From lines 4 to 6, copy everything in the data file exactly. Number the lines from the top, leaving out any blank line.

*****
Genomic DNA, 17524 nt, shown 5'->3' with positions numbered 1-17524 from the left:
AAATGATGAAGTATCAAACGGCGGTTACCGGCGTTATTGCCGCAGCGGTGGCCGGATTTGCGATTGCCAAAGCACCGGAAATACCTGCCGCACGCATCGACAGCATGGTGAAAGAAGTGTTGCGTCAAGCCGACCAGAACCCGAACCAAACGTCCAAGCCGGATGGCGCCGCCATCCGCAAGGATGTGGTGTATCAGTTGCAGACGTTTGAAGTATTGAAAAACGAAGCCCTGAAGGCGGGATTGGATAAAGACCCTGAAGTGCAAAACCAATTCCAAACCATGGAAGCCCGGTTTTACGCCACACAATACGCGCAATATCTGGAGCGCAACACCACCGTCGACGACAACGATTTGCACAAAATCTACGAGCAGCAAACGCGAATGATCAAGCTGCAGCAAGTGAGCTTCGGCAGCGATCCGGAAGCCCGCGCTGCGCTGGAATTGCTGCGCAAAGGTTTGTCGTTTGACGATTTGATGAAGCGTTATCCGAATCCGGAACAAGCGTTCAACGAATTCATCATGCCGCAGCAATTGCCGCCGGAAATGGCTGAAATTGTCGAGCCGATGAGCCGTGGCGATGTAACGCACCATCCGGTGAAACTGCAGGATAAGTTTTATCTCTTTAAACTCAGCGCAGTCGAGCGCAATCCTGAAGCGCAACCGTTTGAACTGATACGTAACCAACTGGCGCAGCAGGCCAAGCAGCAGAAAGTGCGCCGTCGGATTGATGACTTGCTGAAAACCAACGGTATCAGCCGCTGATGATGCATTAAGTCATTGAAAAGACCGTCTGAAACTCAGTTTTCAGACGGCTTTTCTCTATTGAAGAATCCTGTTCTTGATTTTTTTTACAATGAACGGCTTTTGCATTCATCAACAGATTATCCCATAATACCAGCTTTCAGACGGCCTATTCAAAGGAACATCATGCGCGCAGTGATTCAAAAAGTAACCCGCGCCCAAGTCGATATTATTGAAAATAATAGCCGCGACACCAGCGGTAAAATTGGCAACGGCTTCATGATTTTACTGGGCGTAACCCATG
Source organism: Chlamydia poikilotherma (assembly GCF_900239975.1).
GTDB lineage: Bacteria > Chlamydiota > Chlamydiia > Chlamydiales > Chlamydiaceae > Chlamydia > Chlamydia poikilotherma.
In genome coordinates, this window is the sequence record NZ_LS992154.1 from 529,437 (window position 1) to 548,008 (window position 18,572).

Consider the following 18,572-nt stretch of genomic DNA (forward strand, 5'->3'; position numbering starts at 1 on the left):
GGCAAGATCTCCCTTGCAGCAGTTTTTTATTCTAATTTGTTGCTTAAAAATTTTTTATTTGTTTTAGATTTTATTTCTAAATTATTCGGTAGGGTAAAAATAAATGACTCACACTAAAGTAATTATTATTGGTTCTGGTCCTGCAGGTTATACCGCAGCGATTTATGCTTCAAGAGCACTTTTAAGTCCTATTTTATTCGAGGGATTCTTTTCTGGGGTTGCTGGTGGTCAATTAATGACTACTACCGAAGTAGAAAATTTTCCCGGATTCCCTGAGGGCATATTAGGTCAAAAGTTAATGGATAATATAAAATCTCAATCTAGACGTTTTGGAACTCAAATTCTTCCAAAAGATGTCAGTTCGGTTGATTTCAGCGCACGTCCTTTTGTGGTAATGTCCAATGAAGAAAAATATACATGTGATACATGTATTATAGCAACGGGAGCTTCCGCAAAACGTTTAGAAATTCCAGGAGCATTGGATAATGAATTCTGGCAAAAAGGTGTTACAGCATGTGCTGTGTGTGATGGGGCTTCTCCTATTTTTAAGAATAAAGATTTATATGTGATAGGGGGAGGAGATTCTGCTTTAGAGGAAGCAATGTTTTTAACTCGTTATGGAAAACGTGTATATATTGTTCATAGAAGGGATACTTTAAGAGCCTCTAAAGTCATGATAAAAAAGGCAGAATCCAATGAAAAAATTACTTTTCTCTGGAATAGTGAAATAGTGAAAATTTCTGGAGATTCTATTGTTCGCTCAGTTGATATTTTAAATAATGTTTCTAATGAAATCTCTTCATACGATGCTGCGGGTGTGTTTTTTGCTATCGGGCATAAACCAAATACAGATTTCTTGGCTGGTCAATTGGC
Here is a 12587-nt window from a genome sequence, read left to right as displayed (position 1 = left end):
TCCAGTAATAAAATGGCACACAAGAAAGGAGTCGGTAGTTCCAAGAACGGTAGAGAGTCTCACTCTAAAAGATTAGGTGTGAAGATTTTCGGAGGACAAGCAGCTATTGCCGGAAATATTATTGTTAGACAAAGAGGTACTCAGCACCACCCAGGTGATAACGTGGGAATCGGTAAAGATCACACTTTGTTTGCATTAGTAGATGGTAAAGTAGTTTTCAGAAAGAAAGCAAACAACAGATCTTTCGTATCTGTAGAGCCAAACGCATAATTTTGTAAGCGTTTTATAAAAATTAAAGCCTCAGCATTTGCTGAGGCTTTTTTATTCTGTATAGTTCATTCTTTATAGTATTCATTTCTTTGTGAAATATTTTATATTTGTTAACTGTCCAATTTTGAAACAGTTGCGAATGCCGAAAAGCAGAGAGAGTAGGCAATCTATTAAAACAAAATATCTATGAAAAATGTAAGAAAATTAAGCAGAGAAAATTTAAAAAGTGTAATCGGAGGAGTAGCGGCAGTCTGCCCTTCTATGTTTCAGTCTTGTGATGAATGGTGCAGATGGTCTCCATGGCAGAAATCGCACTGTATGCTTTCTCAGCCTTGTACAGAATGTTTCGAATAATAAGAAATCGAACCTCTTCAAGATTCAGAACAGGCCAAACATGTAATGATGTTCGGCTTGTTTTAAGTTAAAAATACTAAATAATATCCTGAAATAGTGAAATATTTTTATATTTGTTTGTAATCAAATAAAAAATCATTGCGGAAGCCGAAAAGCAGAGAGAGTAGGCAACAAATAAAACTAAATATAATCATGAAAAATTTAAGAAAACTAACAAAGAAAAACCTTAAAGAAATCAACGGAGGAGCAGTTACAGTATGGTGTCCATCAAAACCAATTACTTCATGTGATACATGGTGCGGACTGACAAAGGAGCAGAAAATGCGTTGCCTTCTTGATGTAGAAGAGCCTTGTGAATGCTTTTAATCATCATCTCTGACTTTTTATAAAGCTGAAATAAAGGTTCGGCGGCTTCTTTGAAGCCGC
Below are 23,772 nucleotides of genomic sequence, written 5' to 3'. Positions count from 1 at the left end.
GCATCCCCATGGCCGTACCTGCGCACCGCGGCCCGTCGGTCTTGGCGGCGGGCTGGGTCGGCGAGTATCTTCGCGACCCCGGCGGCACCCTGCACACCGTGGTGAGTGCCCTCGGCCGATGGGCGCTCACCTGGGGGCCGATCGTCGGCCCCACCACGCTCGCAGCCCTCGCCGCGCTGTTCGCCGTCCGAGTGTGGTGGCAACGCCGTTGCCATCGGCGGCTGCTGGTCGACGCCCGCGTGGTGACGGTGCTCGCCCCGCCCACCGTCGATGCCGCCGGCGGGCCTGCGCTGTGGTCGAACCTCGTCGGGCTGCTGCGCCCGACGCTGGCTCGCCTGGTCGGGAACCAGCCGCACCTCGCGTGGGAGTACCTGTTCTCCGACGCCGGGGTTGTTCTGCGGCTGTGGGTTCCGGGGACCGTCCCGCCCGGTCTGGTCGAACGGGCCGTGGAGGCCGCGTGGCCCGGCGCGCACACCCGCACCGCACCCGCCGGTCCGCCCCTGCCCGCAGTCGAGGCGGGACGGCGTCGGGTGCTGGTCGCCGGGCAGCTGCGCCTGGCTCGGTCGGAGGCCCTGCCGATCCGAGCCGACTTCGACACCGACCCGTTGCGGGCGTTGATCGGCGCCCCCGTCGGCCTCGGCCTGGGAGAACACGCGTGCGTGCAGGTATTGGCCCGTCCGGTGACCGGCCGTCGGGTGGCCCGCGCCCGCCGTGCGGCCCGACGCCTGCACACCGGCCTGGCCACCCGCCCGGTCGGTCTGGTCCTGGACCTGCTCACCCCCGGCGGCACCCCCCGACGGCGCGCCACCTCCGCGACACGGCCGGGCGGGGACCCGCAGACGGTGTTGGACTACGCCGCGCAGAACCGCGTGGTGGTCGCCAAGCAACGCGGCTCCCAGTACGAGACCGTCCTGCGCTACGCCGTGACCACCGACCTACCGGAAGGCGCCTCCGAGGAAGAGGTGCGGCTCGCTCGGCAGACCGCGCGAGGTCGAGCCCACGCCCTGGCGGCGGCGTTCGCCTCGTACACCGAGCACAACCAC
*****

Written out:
GTDB lineage: Bacteria > Chlamydiota > Chlamydiia > Chlamydiales > Chlamydiaceae > Chlamydia > Chlamydia poikilotherma.
In genome coordinates, this window is the sequence record NZ_LS992154.1 from 529,437 (window position 1) to 548,008 (window position 18,572).

Consider the following 18,572-nt stretch of genomic DNA (forward strand, 5'->3'; position numbering starts at 1 on the left):